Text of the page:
As I struggle with my guilt day in and day out, I can’t help but wonder, “Is this just all part of being a good mom?”

Bellas first pjs (Bella)

Not Ready for January Babies

before delivery

Baby showers. Professional pregnancy belly photos. Decorating the nursery. The exciting drive to the hospital for delivery. All very normal things that normal pregnant women get to experience.

I missed out on all of them.

When we found out we were having twins, we were almost instantly also told that twins almost always come early and that 37 weeks is considered “term” for twins. That being said, my doctor’s goal was to make it to 38 weeks (he was a very optimistic guy). As the pregnancy went on and I read more about twins and their moms, our goal was to make it to 36 weeks, but we were prepared for as early as maybe 34 weeks. Given that my due date was April 3 if I were to carry them the full 40 weeks, that meant that our babies could be born anywhere from about mid-February to about mid-March. In my gut, I always knew they’d be earlier than expected or planned, but never in my wildest dreams was I prepared for January babies.

Being the super planner that I am, I began planning WAY in advance – just in case. I created a registry in early November – as soon as we were certain they were girls. At my appointment the week after Thanksgiving, I made a trip on over to the hospital to schedule our tour of the birthing center, where we would get a chance to go ahead and fill out paperwork and such, as well as talk to the staff about our birthing plan, etc. I scheduled it for January 2. A couple of weeks later, I went ahead and scheduled us for our infant care class and our childbirth class – both for the first week in January. Finally, we decided we would stay here in Tennessee for Christmas this year instead of traveling to Kansas, and we would use that time to assemble the cribs and get the nursery all settled. Finally, my mom wanted to come visit for New Year’s, and we thought we could use that time to shop for a gown and robe and other items needed for my hospital bag. Essentially, I would have everything done and completed by about the second week in January, so if the doctor decided at that time to put me on bed rest, that would be fine, because all I would be doing was sitting and waiting for the girls to come anyway.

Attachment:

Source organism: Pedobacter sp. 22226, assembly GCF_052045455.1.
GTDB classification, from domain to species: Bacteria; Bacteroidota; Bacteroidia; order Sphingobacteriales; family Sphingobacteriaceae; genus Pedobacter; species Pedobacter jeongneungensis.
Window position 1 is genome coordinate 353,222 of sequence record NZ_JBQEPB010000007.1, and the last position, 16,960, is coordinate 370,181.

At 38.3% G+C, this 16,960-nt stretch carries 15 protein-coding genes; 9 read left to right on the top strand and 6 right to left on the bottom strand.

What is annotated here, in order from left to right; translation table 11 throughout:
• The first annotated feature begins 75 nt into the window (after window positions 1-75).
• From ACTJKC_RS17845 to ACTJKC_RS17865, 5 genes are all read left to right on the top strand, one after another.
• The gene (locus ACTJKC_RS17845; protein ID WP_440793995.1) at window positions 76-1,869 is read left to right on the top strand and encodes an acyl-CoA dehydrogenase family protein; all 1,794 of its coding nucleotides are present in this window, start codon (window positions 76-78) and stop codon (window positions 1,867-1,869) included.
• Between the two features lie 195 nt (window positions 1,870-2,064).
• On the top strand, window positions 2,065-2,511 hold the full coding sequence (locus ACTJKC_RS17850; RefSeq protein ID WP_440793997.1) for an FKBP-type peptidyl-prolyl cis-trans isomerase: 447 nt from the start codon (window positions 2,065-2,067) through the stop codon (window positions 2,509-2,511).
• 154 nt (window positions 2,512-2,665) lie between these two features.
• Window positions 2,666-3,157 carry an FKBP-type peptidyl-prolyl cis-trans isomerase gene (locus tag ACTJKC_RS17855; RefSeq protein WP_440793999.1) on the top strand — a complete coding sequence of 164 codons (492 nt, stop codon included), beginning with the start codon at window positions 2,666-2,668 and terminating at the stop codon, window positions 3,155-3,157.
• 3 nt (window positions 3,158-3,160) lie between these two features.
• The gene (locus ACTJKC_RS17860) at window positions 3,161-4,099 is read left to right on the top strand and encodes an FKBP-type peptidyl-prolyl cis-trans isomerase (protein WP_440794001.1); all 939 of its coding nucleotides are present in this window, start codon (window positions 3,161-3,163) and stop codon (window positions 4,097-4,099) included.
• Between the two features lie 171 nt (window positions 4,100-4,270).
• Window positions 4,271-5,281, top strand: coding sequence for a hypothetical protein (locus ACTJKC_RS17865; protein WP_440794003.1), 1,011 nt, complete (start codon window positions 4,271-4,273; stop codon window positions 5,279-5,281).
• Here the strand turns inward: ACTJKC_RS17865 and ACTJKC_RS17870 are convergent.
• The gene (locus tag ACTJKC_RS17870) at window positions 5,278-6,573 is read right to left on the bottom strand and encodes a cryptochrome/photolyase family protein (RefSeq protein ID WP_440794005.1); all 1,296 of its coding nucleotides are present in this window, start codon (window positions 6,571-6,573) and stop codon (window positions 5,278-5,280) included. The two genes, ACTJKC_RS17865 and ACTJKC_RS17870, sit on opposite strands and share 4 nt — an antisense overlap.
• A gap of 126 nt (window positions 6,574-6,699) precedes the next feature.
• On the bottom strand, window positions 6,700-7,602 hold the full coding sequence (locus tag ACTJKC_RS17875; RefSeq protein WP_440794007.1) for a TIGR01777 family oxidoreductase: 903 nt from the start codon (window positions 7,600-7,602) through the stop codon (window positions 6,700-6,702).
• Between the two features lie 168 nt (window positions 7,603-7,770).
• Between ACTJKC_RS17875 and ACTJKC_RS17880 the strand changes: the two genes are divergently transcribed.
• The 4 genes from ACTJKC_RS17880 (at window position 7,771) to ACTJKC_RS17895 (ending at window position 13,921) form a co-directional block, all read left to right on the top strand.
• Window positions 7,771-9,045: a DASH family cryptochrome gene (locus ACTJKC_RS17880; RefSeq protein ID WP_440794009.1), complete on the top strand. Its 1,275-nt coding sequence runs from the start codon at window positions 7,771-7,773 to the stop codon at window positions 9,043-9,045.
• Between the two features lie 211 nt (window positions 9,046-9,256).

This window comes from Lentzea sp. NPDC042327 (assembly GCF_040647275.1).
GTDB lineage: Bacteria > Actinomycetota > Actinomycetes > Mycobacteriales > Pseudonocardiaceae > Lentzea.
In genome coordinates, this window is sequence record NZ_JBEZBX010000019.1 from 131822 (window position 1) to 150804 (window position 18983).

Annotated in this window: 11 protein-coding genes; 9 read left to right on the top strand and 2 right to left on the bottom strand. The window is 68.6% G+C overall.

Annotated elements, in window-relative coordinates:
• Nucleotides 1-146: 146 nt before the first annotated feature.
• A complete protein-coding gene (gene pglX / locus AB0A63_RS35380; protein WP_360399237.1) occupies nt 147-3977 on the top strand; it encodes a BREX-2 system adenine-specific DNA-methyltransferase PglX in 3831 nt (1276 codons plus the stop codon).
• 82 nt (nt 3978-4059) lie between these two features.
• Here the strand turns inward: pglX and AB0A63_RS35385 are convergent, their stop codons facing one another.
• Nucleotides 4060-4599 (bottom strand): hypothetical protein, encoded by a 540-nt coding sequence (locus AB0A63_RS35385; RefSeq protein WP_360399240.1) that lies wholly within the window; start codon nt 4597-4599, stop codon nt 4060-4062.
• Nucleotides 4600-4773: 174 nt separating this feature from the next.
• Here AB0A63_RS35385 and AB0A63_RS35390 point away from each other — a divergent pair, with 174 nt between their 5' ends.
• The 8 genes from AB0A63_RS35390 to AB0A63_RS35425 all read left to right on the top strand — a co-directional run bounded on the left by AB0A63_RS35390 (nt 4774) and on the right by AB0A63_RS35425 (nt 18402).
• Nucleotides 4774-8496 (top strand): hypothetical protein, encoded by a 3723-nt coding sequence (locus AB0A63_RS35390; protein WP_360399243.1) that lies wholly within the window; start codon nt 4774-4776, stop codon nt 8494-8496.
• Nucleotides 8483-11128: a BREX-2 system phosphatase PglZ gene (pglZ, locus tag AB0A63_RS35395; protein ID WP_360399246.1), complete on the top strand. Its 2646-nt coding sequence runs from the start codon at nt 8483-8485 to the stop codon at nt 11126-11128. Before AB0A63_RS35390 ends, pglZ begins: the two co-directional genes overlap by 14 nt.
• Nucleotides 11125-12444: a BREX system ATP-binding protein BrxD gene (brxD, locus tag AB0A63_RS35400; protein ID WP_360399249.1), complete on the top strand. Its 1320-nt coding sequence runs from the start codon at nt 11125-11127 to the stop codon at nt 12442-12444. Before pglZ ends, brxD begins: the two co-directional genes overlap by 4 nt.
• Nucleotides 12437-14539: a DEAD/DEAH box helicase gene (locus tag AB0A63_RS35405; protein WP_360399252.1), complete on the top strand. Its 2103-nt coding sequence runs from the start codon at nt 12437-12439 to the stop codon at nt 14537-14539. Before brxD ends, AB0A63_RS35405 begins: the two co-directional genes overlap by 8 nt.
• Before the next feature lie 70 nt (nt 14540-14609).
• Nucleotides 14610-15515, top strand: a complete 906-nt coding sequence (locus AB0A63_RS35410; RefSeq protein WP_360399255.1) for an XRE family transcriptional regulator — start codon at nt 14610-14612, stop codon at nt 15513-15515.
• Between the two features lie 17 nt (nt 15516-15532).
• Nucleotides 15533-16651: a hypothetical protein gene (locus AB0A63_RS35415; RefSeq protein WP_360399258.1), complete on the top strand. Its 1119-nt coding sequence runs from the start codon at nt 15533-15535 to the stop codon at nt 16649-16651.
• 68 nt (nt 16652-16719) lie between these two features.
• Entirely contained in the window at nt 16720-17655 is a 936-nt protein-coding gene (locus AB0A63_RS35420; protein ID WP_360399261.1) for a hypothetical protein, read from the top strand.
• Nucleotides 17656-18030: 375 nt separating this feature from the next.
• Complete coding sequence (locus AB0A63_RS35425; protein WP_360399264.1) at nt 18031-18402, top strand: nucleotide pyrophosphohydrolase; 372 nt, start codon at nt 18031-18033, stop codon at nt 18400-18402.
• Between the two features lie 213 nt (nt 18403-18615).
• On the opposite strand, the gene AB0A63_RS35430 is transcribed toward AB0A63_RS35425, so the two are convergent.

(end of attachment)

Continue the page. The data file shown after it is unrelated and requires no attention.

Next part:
Then came my doctor appointment on December 20. Due to an abnormally high blood pressure (140-something over 90-something), protein in my urine, and sudden and excessive weight gain (13 lbs since my appointment 3 weeks prior), the doctor sent me immediately over to the hospital from his office. He wanted me to do a 24-hour observation, in which they would try to get my blood pressure under control and do a 24-hour urine to count the amount of protein. Once my 24 hours was up, I was diagnosed with mild preeclampsia and was sent home on strict orders of bed rest for the remainder of the pregnancy……which meant all of my plans mentioned above were tossed out the window,

So much for planning and trying to be prepared.

The next 2 1/2 weeks, my preeclampsia escalated very quickly, and on January 7, I was admitted to the hospital for good. Two and a half days later, I gave birth to my girls.

To top it off, I didn’t even get to hold or touch or kiss my girls once they were born. In fact, I didn’t even lay eyes on them until about 36 hours later. They were whisked up to the NICU as soon as they were born, and I was sent back to my room to lay for another 24+ hours with the stupid magnesium drip that left me drugged out of my mind. Once taken off the drip, I had to wait for it to leave my system, and then had to prove to the nurse that I was capable of walking – or at least standing to get into a wheelchair. And THEN I had to prove that I could walk to and from the bathroom so that they would take out my catheter. FINALLY, after all of that, they let me go see my girls.

In many ways, I feel that I was robbed of so many of the joys of pregnancy. And given my experience with preeclampsia, I’m not sure that I will try pregnancy again. I am thankful that I did at least document the six months I did get to enjoy of pregnancy, so I at least have belly pictures (however amateur) to show the girls one day, and I have a very detailed timeline of every pregnancy moment, ultrasound, symptom, etc. At least I have that.